There is a particular type of male ballet teacher, and whether he is gay or straight, he's always the same: an older man in his mid-40s, with greasy, graying hair that is slightly too long over the ears, thin legs, flat ass, slopey shoulders, gin abdomen, dismal old sweaters and unfiltered cigarettes. He tends to wear unlaundered clothing and has a distinctive mold about his person. There is invariably a yellowing picture of him airborne in the lobby of his studio, snapped at some point during his career in the early '60s. He has a fey, young-Werther-wondering expression on his face, his thick legs are clad in light-colored tights, his fingers and neck are ruffled by a princely blouse, his feet are pointed like an upside-down diver. That was the point in his life when he was pretty, and the rest of his life is a descent from that microsecond leap in the air. Now he drinks a lot and picks on little girls.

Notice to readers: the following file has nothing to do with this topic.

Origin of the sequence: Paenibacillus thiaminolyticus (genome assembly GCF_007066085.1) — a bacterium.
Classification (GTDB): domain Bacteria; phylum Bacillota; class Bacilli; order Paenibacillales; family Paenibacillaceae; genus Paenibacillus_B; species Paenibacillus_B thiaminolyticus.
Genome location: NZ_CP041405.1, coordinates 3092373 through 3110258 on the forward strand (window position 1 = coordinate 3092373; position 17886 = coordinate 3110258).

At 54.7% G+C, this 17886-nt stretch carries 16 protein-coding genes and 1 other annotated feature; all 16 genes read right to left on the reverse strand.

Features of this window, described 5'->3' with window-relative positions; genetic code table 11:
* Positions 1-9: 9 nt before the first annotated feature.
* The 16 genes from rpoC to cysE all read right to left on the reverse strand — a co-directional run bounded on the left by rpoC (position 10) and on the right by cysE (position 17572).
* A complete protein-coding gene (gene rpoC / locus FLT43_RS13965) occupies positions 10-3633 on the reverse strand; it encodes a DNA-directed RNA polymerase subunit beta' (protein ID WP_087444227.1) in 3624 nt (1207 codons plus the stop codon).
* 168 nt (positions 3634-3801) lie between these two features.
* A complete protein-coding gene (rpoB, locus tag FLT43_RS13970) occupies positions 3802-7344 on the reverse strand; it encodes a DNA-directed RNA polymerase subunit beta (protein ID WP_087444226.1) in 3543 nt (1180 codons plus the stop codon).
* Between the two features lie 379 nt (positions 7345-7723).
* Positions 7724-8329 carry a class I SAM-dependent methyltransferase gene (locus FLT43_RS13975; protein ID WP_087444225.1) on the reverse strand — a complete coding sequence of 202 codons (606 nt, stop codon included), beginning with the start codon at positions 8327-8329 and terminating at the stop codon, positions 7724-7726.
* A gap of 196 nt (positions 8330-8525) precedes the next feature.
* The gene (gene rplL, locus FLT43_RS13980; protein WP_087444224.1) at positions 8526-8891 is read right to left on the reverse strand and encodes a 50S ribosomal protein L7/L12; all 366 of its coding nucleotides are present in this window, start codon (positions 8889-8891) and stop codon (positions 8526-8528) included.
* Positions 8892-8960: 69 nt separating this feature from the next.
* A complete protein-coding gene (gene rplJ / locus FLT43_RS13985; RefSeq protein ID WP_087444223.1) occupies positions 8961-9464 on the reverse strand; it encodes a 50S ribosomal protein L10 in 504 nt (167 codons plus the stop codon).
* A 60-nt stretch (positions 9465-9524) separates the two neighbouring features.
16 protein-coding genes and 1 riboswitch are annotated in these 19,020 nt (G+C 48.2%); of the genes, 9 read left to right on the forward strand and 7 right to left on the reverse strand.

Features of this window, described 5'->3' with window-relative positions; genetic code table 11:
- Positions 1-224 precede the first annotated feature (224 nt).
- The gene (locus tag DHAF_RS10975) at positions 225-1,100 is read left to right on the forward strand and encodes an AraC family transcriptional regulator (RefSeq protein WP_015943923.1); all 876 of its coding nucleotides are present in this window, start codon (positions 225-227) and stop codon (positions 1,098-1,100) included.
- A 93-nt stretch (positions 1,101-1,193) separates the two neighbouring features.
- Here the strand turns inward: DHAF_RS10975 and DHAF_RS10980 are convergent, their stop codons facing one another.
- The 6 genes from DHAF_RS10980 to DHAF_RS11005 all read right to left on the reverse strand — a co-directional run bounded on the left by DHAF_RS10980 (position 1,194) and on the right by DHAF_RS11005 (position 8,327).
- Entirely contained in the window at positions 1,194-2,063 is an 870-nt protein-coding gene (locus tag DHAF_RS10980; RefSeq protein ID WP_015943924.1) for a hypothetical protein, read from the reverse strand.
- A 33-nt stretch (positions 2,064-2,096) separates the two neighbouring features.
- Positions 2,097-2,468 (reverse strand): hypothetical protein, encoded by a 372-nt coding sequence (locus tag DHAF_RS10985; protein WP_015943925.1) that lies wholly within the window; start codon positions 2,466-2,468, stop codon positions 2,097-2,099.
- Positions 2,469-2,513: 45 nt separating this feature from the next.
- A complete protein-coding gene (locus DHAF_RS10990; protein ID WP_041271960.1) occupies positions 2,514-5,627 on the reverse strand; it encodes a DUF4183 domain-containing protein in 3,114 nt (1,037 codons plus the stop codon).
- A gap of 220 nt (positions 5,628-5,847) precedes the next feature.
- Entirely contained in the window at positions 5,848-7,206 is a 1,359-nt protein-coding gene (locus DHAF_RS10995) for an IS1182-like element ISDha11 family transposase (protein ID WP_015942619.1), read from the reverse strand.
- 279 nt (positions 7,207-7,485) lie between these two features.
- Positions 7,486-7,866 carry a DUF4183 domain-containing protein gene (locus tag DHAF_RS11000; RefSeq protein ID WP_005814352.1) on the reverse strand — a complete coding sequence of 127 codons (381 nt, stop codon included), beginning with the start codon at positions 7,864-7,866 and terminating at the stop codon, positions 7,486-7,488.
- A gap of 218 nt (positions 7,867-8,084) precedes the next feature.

I was not a brilliantly gifted athlete. In fact, I was not even a marginally gifted athlete. I was quite the klutz, to be honest. I have improved my general balance with time and age, but there was never any hope for me in ballet, and my general endurance level for public humiliation was the only thing that improved substantially in the 10 or so years that I took regular classes. The amount of eye-rolling and pissy horror expressed in my general uncoordinated direction by the aforementioned archetype knew no cap, no limit. I grew to hate and fear those soup-stained, nicotine-puckered men, with their lint and their wheeze and their dehumanizing Ballanchine Nazism.

A young black ballerina, around 9 years old, made up a jump-rope jingle that all the girls started chanting with her:

"Lar-ry King

Lar-ry King

I'm a pony!

I'm a pony!"

I liked it, it made me laugh. Larry King? Get out now, I wanted to tell her. Ballet is no life. You'll either end up a bulimic lawyer's wife or an overqualified stripper. Take tennis lessons and French and botany! For God sakes don't put your feet in those hard, evil little shoes!

But try telling that to a little ballerina. They SLEEP with those ribbony torture shoes. They want those shoes more than horses, with the same kind of misplaced erotic longing. I did.